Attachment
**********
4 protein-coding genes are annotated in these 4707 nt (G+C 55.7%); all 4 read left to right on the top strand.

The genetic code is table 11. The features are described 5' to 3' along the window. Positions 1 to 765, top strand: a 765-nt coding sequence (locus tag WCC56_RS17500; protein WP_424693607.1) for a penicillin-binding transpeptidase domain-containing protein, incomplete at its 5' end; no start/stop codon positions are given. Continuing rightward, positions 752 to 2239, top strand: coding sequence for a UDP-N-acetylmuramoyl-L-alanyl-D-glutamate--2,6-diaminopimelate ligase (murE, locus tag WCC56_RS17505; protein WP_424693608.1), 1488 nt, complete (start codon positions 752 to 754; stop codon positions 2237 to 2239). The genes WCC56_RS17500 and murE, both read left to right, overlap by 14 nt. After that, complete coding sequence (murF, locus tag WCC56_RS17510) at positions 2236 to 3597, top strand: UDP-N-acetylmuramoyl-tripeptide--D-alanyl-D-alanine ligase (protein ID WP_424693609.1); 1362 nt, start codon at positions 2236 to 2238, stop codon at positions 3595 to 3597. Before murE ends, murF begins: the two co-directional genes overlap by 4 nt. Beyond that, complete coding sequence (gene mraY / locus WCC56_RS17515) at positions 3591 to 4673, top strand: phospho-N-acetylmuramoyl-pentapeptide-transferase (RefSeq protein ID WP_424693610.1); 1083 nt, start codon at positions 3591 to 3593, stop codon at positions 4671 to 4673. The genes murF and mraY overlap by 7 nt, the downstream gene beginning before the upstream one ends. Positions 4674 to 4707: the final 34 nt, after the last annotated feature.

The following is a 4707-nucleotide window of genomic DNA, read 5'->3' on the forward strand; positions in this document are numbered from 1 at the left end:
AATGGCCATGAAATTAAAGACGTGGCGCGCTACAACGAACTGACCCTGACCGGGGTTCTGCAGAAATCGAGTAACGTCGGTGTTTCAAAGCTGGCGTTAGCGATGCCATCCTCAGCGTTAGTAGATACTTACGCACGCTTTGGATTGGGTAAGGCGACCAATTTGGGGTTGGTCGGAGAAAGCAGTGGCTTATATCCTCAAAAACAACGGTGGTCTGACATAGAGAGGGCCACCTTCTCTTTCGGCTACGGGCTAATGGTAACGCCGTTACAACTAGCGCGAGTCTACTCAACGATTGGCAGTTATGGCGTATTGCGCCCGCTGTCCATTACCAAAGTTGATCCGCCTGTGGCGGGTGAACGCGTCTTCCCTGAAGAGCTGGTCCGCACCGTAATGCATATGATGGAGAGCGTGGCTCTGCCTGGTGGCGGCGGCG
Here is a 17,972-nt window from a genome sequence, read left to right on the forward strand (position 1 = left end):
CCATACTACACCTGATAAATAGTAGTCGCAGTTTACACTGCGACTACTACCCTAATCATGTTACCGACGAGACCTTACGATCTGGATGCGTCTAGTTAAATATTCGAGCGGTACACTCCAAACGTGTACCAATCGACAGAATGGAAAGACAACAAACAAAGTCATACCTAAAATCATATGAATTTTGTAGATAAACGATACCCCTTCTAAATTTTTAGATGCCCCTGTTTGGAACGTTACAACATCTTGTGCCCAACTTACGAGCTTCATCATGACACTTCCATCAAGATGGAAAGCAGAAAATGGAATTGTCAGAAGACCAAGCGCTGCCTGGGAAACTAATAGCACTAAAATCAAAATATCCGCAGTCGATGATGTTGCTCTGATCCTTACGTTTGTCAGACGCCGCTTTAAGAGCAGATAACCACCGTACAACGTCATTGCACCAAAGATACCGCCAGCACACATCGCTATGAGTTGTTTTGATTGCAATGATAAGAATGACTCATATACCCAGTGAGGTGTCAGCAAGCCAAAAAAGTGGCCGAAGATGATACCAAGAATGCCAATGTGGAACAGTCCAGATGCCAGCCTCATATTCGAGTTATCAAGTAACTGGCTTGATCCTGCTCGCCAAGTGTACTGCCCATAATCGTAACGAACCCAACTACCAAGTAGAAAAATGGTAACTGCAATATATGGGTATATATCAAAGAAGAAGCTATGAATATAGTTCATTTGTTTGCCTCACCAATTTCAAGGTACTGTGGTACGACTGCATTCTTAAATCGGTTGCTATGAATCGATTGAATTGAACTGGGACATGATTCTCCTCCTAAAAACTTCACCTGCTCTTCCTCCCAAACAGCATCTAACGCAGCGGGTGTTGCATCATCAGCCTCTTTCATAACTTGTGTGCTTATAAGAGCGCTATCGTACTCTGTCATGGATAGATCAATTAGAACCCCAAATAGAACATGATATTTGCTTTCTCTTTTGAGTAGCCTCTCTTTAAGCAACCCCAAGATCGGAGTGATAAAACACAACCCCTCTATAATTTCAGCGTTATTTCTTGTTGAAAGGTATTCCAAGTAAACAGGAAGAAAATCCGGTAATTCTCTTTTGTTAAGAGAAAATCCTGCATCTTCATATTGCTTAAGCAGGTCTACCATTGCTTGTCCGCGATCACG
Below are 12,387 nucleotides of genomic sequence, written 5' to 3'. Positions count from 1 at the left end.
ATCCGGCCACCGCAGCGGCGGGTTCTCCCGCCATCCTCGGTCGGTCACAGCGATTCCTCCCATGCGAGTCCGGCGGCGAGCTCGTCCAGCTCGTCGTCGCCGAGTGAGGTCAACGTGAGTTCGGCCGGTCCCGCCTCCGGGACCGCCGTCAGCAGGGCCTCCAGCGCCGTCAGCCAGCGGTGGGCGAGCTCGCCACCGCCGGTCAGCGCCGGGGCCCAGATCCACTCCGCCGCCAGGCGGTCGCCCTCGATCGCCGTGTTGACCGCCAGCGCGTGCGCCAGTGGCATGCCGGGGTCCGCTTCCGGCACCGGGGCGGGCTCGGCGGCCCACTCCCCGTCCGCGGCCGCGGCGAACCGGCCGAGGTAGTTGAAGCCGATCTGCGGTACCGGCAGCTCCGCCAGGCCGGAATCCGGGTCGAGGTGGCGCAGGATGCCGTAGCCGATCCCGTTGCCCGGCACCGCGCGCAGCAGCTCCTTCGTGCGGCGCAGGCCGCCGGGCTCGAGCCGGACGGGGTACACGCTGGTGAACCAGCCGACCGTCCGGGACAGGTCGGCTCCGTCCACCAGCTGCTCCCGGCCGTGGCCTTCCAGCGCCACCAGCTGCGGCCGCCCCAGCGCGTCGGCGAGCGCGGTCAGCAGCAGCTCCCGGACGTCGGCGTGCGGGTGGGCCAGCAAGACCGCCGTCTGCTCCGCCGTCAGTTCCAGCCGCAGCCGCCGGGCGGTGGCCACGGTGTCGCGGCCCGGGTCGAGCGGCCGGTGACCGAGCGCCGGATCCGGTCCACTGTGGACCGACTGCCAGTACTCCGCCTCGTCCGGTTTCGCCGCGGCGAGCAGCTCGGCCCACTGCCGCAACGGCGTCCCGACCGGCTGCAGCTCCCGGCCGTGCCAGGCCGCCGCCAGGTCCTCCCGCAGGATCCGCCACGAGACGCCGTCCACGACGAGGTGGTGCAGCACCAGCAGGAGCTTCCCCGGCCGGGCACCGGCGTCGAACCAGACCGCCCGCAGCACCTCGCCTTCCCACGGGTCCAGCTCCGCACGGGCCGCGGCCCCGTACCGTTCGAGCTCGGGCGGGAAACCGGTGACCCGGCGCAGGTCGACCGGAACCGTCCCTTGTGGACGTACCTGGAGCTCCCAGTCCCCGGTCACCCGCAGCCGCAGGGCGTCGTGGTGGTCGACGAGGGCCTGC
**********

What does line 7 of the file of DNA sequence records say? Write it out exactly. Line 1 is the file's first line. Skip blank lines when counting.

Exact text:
Below are 12,387 nucleotides of genomic sequence, written 5' to 3'. Positions count from 1 at the left end.